for Cephalon," says Marc Goodman of Morgan Stanley, referring to the toughest drug-label alert that the FDA can require. "We would rather err on the side of caution with respect to the equity," adds Goodman in a March 16 research report, in which he cut his rating to equal-weight from overweight. He reduced his Sparlon sales forecast to $500 million from $700 million for 2010.
Goodman also predicts the agency will probably require stricter labels on other ADHD drugs for cardiovascular risks, knocking the growth rate of all ADHD drugs down to 5% from 7% between 2006 and 2010.
"The bottom line is that the FDA has gotten stricter on safety," says Goodman, who doesn't own shares but whose firm has had an investment-banking relationship with Cephalon. "The FDA clearly wants to make material changes to the labeling for the ADHD class of drugs."
Seeking an Edge
Among existing and experimental ADHD drugs, the FDA found more suicidal events with Sparlon and with
Strattera when all drugs were compared against a placebo, but not to the point that the events were considered statistically significant.
Strattera, available since 2003, already has a black-box warning that describes the risks of suicidal thinking among children and adolescents and a strong warning for potential liver problems. If Sparlon gets a black box, it would lose a potential marketing advantage against Strattera.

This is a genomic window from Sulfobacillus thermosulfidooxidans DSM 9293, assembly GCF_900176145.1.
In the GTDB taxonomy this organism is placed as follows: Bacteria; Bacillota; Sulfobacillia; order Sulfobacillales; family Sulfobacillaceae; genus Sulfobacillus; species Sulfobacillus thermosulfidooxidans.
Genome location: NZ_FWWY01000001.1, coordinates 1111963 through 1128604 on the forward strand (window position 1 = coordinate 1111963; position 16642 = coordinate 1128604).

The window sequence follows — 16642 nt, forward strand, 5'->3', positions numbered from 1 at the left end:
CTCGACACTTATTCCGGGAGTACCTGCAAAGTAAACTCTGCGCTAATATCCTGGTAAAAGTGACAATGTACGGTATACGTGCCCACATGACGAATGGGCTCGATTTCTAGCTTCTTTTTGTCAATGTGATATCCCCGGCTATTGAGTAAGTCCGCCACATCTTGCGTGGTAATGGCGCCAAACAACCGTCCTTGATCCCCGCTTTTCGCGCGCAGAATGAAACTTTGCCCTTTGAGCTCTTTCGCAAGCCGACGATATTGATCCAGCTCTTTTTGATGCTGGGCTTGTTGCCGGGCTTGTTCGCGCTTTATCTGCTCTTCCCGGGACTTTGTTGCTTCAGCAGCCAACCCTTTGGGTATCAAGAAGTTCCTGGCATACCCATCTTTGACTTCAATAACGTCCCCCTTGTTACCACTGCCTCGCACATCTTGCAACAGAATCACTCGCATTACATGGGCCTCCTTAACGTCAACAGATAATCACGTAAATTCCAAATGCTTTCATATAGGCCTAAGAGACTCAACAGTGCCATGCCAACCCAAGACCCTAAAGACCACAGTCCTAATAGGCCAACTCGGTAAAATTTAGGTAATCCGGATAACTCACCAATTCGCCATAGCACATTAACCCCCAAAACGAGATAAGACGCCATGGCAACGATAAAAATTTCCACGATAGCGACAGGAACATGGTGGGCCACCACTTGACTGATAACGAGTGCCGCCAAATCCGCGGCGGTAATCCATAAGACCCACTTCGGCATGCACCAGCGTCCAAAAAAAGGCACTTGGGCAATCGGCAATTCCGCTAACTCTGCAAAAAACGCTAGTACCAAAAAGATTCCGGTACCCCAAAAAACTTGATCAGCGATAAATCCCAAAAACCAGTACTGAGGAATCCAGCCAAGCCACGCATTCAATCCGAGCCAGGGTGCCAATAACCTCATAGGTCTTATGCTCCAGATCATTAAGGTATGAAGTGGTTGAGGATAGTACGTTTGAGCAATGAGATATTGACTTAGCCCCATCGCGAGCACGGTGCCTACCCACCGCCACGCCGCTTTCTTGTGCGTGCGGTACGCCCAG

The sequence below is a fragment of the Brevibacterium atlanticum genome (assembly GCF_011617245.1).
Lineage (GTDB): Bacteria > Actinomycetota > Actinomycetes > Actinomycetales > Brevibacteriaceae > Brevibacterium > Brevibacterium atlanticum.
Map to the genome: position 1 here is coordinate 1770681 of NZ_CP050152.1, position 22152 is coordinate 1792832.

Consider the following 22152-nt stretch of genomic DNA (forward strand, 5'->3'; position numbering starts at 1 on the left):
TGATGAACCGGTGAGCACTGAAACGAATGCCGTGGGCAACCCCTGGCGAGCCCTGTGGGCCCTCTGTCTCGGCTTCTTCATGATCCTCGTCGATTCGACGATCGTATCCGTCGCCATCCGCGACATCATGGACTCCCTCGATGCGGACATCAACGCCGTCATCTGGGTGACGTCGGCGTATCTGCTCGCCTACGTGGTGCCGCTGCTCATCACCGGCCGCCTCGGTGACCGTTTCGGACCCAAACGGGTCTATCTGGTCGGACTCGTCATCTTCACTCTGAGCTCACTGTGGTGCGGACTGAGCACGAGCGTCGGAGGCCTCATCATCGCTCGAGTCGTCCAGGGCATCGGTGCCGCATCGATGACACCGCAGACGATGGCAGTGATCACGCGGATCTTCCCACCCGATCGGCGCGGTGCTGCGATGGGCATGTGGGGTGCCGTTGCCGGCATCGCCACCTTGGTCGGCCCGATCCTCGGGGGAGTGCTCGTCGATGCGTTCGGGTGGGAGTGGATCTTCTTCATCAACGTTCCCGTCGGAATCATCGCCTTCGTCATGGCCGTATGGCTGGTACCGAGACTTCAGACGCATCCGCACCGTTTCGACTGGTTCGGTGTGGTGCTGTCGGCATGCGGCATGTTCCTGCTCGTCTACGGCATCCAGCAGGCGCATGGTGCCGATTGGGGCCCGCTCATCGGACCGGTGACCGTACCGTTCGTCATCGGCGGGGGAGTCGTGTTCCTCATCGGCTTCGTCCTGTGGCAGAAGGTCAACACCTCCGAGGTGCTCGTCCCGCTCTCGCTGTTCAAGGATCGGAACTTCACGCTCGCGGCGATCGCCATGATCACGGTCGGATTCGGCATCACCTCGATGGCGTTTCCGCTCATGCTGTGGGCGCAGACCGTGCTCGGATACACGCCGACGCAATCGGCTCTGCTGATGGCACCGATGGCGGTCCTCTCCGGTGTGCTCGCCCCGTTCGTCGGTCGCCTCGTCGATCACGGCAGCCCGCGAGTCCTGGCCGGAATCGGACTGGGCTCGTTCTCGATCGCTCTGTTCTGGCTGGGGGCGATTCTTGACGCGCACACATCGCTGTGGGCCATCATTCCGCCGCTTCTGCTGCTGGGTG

Cephalon has been hoping to secure another advantage for Sparlon based, in part, on what another FDA advisory committee said last month. The panel voted 8 to 7, with one abstention, to recommend
a black-box warning on most ADHD drugs for potential cardiovascular problems. The FDA doesn't have to follow its advisors' recommendations, and the close vote suggests there's plenty of room for debate. Sparlon wasn't reviewed by this committee.
If the agency agrees, the tougher warning would affect drugs such as Ritalin, from
, and generic versions of the drug. Also affected would be Adderall and Adderall XR from
and Concerta from
Johnson & Johnson
The Shire drugs already have a black-box warning about abusing amphetamines, which can lead to heart damage or sudden death.
The panel only targeted stimulants, a group that doesn't include Strattera or Sparlon. Cephalon has been pointing to
company-sponsored trials showing that Sparlon didn't cause problems with blood pressure, heart rates or heart-rhythm measurements, but the tests lasted only nine weeks.
Some analysts say that because Sparlon contains modafinil, the same ingredient in Provigil, and because Provigil has a generally mild side-effects profile, Sparlon will likely be approved by the FDA.